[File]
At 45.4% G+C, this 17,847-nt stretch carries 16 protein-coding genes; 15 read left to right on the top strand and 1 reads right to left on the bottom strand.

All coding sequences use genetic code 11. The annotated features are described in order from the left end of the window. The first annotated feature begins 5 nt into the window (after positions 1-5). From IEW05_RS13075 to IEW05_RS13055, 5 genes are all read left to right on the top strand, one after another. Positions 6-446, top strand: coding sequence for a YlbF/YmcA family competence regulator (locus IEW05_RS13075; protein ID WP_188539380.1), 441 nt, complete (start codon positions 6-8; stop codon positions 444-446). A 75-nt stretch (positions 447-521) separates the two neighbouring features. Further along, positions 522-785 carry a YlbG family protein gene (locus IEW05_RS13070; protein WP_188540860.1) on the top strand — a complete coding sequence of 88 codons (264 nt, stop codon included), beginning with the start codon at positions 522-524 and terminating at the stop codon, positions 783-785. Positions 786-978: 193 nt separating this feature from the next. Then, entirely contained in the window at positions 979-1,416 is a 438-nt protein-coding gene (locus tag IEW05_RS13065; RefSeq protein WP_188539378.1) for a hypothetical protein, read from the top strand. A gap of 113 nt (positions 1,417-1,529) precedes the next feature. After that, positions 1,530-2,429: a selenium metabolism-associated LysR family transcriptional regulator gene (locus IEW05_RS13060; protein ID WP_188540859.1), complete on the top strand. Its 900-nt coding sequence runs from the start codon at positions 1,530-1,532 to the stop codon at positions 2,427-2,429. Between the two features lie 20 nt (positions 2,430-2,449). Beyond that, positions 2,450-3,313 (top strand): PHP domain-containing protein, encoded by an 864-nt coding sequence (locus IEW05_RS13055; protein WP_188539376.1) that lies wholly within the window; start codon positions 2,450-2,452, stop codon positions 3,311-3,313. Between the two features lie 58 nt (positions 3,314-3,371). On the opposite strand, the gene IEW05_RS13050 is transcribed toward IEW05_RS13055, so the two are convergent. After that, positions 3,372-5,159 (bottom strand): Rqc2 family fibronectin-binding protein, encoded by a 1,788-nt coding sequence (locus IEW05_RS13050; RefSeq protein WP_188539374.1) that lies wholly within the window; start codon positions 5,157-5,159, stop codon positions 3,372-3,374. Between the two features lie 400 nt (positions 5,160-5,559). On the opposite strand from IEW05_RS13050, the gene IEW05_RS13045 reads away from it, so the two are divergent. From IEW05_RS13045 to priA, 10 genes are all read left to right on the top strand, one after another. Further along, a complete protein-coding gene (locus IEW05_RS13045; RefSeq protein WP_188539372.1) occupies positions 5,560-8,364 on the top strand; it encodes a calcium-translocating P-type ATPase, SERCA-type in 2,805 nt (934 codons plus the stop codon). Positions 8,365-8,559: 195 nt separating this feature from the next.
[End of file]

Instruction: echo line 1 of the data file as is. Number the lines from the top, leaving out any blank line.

At 45.4% G+C, this 17,847-nt stretch carries 16 protein-coding genes; 15 read left to right on the top strand and 1 reads right to left on the bottom strand.